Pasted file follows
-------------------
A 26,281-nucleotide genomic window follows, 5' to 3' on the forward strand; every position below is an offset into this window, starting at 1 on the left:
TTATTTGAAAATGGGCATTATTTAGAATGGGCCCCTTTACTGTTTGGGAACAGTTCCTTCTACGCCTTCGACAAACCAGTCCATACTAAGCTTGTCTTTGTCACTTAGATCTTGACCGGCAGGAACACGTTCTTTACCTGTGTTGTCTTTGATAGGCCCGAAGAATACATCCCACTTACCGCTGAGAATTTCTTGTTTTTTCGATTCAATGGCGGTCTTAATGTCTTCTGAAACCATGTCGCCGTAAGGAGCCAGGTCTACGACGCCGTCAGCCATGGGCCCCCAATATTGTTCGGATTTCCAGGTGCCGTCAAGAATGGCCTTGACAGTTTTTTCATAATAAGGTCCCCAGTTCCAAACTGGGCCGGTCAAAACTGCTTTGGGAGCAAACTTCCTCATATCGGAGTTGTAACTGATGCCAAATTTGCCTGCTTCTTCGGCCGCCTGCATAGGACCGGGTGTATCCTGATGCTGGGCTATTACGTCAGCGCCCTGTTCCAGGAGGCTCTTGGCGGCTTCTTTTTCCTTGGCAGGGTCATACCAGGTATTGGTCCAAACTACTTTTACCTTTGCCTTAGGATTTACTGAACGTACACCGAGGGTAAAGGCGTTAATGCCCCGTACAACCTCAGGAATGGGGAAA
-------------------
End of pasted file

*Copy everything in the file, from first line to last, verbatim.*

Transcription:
A 26,281-nucleotide genomic window follows, 5' to 3' on the forward strand; every position below is an offset into this window, starting at 1 on the left:
TTATTTGAAAATGGGCATTATTTAGAATGGGCCCCTTTACTGTTTGGGAACAGTTCCTTCTACGCCTTCGACAAACCAGTCCATACTAAGCTTGTCTTTGTCACTTAGATCTTGACCGGCAGGAACACGTTCTTTACCTGTGTTGTCTTTGATAGGCCCGAAGAATACATCCCACTTACCGCTGAGAATTTCTTGTTTTTTCGATTCAATGGCGGTCTTAATGTCTTCTGAAACCATGTCGCCGTAAGGAGCCAGGTCTACGACGCCGTCAGCCATGGGCCCCCAATATTGTTCGGATTTCCAGGTGCCGTCAAGAATGGCCTTGACAGTTTTTTCATAATAAGGTCCCCAGTTCCAAACTGGGCCGGTCAAAACTGCTTTGGGAGCAAACTTCCTCATATCGGAGTTGTAACTGATGCCAAATTTGCCTGCTTCTTCGGCCGCCTGCATAGGACCGGGTGTATCCTGATGCTGGGCTATTACGTCAGCGCCCTGTTCCAGGAGGCTCTTGGCGGCTTCTTTTTCCTTGGCAGGGTCATACCAGGTATTGGTCCAAACTACTTTTACCTTTGCCTTAGGATTTACTGAACGTACACCGAGGGTAAAGGCGTTAATGCCCCGTACAACCTCAGGAATGGGGAAA